Skip To Content

Making QA Work Better 2

In my last post, I defined some of the key principles of QA and provided several tips on how to make it a successful part of your organizational process. Today, I'll continue with several more practical lessons, this time focused around the proper way to set up your team and internal tools for the most efficient QA possible.

I've always found it interesting that QA means different things to different people. Not just different organizations, but even within a small team. For example, a developer on an agile team might consider QA to fully integrated into his or her day-to-day routine, while another may think it's the role for the "QA team".

So with so much diversity in thought on this issue, how can you create a team structure that maximizes QA success? As I noted in Part 1, while it's never an exact science, here are some great lessons the BlueModus team has learned:


It's important to find the right approaches that work for your teams and your engagements. Here at BlueModus, we try to engage QA from the outset and involve testing at all phases. A good rule of thumb for us is one tester per 4-5 developers, but that can vary. Some projects are so complex that they require more testing; some are relatively simple and the dev team can handle the bulk of QA.

One thing to try to avoid, though, is letting developers QA their own work, even if it seems to be the fastest way forward. People get familiar with the inner works and tend to skip or miss (on purpose or accidentally) key QA steps and the results will suffer.

Also, don't forget the potential value that automated QA can bring to the table. It certainly doesn't make sense for all test cases, but having a fully-baked automated process to test a checkout workflow, for example, can be a tremendous boon to the project and team.


There are scores of books about tools and process for QA. There are fantastic frameworks and services that can do amazing things. However, if you don't match them to your needs, you're leaving something on the table. 

Sometimes, the best tool is a web browser and a list of issues or bugs. Other times, a fully automated deployment-based test suite is best. Usually it's a mix of several things, and the criteria for "what's right" should be simple: What gives your team the best opportunity to not just quickly find issues, but to improve so that fewer issues exist in the first place.

As an example, in an e-commerce application, the path to purchase and checkout workflow is often the most important piece. It often makes sense to automate this with every possible combination of user and product types. These automated tests can be executed on a continuous basis, so the team will receive quick notifications if anything breaks.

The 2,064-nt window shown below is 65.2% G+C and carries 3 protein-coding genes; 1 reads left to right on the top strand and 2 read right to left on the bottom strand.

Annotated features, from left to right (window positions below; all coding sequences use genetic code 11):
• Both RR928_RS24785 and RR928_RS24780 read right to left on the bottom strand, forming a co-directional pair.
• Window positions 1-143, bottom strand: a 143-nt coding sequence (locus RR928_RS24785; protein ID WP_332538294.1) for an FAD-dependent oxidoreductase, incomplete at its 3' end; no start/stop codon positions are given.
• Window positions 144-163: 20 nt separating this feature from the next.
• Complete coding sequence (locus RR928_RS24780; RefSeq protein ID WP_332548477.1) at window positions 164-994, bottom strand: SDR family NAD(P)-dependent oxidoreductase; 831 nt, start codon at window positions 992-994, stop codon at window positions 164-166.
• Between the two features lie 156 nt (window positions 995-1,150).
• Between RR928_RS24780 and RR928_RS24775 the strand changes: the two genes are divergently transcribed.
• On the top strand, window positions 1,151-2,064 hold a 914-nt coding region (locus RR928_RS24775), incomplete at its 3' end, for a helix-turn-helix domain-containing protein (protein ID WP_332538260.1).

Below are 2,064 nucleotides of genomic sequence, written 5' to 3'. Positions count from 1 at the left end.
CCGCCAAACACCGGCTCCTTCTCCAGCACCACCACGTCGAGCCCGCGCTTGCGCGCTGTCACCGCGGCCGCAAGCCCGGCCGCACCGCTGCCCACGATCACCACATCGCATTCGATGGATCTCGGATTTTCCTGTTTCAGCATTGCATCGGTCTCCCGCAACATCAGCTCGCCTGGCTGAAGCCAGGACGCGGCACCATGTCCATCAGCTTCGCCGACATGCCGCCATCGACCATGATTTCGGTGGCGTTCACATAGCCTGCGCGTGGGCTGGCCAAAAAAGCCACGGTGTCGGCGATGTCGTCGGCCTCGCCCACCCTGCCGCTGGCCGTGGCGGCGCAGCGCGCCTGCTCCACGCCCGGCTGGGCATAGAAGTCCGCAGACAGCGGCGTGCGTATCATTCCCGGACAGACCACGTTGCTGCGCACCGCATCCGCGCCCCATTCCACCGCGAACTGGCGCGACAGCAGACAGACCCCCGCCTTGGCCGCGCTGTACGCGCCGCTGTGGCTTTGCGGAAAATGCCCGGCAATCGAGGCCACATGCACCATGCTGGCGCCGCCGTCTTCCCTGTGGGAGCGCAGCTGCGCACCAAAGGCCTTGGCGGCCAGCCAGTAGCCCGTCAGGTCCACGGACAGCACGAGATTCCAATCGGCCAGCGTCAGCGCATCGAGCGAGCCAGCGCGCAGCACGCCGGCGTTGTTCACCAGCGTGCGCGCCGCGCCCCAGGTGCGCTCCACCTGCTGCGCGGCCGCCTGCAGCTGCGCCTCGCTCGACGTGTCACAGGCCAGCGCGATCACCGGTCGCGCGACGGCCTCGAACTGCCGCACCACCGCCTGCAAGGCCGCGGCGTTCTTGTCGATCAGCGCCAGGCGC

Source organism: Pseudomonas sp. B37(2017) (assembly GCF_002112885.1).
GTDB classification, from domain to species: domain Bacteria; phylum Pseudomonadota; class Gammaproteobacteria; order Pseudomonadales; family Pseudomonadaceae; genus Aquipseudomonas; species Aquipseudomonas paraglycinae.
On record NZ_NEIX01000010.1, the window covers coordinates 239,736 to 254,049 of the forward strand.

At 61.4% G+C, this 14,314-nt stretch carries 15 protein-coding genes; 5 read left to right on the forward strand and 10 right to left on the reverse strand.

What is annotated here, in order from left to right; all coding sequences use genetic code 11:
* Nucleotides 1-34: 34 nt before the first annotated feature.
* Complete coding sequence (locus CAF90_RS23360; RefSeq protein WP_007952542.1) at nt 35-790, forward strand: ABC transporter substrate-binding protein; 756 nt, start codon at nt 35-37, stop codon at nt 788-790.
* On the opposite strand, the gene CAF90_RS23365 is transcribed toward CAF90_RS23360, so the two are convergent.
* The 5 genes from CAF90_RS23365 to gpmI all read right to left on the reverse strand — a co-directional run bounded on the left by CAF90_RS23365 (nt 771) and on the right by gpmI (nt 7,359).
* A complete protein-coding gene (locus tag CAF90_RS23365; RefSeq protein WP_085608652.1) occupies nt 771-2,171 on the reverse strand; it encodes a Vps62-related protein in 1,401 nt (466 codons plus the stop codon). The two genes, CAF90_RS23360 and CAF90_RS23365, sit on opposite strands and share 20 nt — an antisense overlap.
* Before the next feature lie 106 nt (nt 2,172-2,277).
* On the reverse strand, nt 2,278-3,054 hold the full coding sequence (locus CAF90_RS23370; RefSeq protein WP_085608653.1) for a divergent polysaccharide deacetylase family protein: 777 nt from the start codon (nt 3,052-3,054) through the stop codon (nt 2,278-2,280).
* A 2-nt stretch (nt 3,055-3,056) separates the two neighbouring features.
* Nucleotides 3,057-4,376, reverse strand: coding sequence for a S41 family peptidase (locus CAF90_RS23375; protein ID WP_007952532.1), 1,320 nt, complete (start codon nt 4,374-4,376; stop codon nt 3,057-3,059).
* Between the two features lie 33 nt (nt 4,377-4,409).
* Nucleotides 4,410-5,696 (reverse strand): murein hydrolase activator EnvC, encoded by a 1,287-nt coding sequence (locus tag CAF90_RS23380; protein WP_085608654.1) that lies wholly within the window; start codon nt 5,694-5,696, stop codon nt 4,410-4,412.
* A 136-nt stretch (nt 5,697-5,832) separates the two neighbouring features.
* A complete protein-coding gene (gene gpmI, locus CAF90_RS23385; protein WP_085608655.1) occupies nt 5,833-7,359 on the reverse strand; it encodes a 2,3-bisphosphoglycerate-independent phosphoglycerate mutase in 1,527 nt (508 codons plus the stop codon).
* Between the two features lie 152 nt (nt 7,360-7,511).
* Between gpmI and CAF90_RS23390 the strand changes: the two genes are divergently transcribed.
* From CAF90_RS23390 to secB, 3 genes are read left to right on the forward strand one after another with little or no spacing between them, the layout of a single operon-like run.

However, adding automated tests to other parts of the site, administrative screens or content-heavy areas may be a major waste of time. Conversely, manually testing the checkout process could be very inefficient.

The most import things to consider are: what gives us the best coverage with the lowest overhead? What is the 80/20 rule (20% effort hits 80% of potential test cases)? What is the cost of a potential bug, and is it worth investing in automation or other tools to make sure we have those handled?


This absolutely should not be a "wall of shame", but rather a real-time view into how things are working. If the team considers bugs to be process problems, rather than individual failings, they will be more motivated (in general) to attack those process problems. 

We're all human, we all make mistakes, and expecting developers to never make mistakes is ridiculous. However, if you don't know how well you're doing, you can't improve or fix issues. Make sure that you have some way to see how many issues are re-opened, how many pass/fail QA, and what the downstream effect is. Even if you can't put hard numbers on anything, look to find broad metrics that at least can indicate improvement or degradation over time.


Related to the metrics above, giving your team the right incentives is important. It's also easy to create bad incentives that lead to negative behavior. For example, giving recognition or bonuses to team members that "write fewer bugs" will often lead to gold-plating, clever masking, and other things that, while not necessarily based on bad intentions, will lead to bad results in the long run.

Incentivizing teams to focus on idea that "bugs are a process problem, not an individual problem" will help with this. Look for rewarding teams that identify areas for improvement and find ways to make them better. Be careful to not isolate individuals, as this can lead to negative feelings and can cause problems in the team.


Remember, as I noted last time, QA and testing is a journey, not a destination. While it will never be perfect, as long as you're always striving to improve your approach and processes, you'll be in a good place.

I hope that this has been helpful, and I'd love to hear your feedback, especially if you have experiences that either are in line with the thoughts above, or, more importantly, disagree. It's a complex topic and we all believe that teams can learn a lot by sharing their experiences.

A couple of useful links referenced in this post: